The City Magazine Since 1975

How to Make Mayo

Most chefs, whether Hellman’s fans or Duke’s, would likely contest that homemade mayo is best. Deidre Schipani—writer, editor, Post & Courier food reviewer, and graduate of L’Academie de Cuisine—tells us why: “Mayo is considered a mother sauce. Once you know how to make it, you can make so many variations on it.” She contends that with a little finesse, you can whip up your own mayo in minutes. 
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1 large egg yolk

1 Tbs. cold water

1/2 tsp. Dijon-style mustard

1 Tbs. lemon juice

1/2 tsp. kosher salt

1 cup canola oil


Place a dampened towel on work surface and place stainless steel or glass bowl on top. Separate egg and place yolk in bowl. Add cold water and whisk one minute. Add mustard, lemon juice, and salt; whisk to combine. Slowly drizzle oil into mixture. This works well if you drizzle the oil from a squeeze bottle. Once emulsion forms, gradually increase the speed at which you add the oil. Adjust seasonings to your taste. Place in jar. Refrigerate for up to three days.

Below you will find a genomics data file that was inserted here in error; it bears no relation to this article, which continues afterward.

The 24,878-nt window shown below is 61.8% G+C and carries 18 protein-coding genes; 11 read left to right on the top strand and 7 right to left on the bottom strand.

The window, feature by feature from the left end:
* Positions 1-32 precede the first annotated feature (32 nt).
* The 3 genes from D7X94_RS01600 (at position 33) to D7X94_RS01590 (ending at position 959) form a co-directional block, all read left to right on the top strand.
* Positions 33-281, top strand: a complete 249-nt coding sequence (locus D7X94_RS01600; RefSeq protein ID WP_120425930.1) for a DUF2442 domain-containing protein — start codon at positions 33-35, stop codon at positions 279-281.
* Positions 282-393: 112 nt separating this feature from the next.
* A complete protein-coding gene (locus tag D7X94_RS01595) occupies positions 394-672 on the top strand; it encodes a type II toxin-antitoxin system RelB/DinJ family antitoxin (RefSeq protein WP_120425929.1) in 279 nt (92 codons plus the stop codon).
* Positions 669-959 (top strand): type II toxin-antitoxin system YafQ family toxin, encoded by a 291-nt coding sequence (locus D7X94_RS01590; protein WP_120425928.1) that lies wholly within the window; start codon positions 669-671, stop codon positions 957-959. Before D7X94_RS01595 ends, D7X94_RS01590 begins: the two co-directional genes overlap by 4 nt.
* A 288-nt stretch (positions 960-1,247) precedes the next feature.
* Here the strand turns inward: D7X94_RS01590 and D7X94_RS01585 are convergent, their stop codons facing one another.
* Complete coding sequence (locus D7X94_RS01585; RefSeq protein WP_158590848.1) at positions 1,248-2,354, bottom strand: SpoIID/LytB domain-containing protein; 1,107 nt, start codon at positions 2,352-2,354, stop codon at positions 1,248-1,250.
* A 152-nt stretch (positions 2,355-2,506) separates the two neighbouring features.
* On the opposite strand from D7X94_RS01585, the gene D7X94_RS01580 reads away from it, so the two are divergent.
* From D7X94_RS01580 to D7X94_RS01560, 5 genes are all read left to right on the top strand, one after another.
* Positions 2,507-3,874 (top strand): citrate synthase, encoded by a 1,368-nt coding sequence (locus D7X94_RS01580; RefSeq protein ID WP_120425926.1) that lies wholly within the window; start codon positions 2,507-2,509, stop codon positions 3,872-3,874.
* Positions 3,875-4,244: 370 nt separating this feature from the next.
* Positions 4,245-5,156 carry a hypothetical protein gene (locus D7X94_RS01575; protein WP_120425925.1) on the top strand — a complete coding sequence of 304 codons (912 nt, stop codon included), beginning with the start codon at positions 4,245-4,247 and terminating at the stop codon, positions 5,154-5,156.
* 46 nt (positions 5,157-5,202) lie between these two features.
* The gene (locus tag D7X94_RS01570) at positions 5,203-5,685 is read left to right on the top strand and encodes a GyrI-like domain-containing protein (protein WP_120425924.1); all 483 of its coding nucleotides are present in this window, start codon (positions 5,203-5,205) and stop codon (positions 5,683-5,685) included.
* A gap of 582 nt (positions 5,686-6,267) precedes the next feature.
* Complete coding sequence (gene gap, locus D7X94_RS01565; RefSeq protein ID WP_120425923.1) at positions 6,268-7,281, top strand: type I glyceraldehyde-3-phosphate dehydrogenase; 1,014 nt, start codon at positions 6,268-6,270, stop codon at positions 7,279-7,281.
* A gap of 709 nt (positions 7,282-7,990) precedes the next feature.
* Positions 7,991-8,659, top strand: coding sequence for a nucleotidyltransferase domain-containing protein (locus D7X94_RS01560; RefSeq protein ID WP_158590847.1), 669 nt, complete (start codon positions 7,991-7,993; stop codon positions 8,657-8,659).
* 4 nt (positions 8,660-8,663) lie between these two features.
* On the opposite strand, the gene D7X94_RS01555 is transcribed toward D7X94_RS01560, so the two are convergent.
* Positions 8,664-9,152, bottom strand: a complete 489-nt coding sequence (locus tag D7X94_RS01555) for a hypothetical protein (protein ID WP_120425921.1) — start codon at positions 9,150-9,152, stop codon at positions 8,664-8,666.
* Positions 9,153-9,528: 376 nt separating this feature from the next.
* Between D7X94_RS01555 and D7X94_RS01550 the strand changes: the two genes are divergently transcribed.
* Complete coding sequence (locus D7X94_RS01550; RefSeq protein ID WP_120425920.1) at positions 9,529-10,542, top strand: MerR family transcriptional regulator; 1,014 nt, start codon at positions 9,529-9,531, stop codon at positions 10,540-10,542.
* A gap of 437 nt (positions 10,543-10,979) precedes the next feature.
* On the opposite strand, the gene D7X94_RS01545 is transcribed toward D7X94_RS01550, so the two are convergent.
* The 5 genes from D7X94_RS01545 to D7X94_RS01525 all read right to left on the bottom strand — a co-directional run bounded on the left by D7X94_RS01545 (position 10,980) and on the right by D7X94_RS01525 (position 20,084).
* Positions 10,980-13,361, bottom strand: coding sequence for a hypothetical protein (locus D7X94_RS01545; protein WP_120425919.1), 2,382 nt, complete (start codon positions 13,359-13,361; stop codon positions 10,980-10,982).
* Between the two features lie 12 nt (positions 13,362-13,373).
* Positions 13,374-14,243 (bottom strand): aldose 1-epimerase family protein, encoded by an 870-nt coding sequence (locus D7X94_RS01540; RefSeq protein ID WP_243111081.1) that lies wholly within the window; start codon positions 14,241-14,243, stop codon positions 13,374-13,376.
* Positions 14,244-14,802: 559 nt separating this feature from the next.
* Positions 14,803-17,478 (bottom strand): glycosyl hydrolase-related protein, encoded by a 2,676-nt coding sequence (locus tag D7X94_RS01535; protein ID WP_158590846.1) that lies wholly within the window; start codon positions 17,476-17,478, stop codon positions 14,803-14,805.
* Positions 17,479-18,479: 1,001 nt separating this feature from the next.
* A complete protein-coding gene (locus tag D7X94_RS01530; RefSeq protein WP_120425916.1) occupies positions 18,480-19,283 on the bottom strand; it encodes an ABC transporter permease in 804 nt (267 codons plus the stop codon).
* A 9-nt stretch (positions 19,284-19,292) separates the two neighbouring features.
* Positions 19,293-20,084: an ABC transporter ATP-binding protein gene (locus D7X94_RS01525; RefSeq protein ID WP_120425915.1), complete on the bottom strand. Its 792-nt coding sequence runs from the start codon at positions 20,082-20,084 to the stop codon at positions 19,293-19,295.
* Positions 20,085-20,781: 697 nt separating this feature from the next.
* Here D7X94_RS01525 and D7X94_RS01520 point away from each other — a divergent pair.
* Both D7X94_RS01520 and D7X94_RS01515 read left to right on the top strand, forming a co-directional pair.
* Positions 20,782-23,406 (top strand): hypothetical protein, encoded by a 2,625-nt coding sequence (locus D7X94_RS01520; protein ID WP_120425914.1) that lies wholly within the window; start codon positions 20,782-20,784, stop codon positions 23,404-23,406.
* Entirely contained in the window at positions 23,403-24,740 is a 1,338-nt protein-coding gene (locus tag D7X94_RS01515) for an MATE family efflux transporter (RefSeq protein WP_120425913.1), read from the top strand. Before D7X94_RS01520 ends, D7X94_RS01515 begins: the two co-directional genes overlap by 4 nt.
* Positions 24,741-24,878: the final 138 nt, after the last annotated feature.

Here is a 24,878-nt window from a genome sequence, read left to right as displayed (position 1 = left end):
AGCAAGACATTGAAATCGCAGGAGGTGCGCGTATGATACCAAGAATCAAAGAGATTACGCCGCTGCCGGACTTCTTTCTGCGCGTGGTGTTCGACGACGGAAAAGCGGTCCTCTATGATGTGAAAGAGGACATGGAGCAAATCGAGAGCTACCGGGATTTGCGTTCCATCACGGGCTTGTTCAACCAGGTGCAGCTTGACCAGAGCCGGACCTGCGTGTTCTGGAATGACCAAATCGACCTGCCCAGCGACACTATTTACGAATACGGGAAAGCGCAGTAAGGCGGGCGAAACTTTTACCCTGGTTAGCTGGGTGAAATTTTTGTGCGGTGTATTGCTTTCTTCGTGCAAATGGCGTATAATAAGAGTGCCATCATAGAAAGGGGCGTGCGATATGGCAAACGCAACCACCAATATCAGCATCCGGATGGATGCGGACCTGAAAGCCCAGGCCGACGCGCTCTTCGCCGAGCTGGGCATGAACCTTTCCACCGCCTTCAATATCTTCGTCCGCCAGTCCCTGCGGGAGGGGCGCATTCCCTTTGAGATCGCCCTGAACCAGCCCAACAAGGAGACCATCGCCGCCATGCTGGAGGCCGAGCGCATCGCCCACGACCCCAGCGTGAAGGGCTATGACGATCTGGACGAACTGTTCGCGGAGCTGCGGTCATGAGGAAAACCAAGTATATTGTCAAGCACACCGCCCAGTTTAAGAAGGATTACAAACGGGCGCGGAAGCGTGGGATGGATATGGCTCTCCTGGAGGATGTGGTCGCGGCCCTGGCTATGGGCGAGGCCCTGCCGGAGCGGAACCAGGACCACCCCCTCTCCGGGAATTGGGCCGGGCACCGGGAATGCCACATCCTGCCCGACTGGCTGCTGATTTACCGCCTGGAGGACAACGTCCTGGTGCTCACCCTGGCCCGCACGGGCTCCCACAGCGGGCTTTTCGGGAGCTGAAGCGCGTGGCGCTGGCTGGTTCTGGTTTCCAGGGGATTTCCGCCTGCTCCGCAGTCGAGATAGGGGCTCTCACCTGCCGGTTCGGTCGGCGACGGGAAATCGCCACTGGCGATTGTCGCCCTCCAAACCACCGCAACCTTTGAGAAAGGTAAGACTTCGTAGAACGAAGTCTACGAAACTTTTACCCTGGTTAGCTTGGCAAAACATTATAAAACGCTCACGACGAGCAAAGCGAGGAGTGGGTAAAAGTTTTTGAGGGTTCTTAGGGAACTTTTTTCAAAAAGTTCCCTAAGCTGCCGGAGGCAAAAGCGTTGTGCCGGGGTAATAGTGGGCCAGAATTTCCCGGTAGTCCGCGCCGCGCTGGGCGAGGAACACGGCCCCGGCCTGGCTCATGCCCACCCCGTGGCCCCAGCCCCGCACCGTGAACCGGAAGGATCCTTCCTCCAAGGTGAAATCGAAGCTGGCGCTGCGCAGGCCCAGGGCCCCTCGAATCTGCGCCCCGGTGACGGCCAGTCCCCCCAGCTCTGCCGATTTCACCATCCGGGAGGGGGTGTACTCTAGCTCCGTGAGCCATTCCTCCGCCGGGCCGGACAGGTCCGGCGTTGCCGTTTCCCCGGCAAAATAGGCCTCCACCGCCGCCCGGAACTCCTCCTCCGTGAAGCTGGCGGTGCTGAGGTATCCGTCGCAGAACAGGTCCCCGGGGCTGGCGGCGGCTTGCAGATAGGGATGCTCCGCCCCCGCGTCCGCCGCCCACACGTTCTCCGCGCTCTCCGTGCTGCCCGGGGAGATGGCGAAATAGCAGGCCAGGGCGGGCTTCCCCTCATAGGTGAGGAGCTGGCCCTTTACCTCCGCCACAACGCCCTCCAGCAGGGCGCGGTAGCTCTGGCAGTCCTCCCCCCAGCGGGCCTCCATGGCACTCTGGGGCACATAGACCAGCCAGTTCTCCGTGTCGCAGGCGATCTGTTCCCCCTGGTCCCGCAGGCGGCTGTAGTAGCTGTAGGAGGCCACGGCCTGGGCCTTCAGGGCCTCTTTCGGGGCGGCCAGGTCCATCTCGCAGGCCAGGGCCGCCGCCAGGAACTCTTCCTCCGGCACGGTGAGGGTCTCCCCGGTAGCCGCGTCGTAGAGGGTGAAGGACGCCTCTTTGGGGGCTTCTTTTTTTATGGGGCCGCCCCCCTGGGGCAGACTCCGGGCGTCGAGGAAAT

NOTE: To avoid breaking the mayo emulsion, don’t add liquid too quickly, don’t add too much oil at once, and make sure all ingredients are at room temperature.          


Additional Flavoring Options: 

For Asian dishes add 2 tsp. toasted sesame oil and 1 tsp. sesame seeds

Wasabi powder – 1 tsp. or more to taste; combine powder with water before adding to mayo

Chipotle – 1 tsp. or more to taste

Fresh herbs – ¼ cup fresh herbs, especially tarragon and dill

Kimchi – mince and finely chop 2-4 Tbs. of kimchi

Garlic – microplane fresh garlic to taste for a “quick cook’s” aioli

Roasted red peppers, diced – for a  “quick cook’s” rouille


Minced pickles

Chopped fresh tomatoes

Extra Virgin Olive Oil, walnut or hazelnut oil – 1 tablespoon for added flavor

Anchovy paste – to taste

Finely grated peel of orange or lime

Hot sauce

Soy sauce


Tomato paste